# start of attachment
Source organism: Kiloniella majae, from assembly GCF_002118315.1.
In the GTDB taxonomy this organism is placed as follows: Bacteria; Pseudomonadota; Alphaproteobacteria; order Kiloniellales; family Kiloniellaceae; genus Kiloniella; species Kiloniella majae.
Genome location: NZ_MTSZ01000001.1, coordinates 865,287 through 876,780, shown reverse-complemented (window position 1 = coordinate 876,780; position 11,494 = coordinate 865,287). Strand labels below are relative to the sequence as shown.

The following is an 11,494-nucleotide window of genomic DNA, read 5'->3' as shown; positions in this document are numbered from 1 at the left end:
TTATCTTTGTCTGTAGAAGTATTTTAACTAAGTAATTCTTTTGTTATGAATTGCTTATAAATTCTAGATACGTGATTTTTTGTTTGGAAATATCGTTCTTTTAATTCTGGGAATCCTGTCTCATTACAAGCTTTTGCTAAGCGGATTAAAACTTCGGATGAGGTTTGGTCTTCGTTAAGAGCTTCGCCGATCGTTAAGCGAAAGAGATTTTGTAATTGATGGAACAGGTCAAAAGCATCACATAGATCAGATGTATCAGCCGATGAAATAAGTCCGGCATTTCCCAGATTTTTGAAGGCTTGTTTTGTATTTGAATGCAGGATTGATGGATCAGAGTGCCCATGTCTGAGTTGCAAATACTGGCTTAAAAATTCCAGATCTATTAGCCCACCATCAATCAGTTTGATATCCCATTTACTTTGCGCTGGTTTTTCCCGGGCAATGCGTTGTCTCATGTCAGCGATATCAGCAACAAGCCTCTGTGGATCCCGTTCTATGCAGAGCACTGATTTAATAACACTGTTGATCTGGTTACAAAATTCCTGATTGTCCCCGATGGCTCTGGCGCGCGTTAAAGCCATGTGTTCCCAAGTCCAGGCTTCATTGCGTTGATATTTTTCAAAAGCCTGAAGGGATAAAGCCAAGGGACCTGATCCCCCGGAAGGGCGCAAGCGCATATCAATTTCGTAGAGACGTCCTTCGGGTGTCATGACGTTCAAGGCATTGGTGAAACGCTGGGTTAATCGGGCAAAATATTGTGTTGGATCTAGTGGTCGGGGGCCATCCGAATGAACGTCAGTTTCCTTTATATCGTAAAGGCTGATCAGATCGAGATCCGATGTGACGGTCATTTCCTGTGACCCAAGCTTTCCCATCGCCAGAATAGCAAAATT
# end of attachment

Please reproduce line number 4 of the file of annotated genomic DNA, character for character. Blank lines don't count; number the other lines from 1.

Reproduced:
The following is an 11,494-nucleotide window of genomic DNA, read 5'->3' as shown; positions in this document are numbered from 1 at the left end: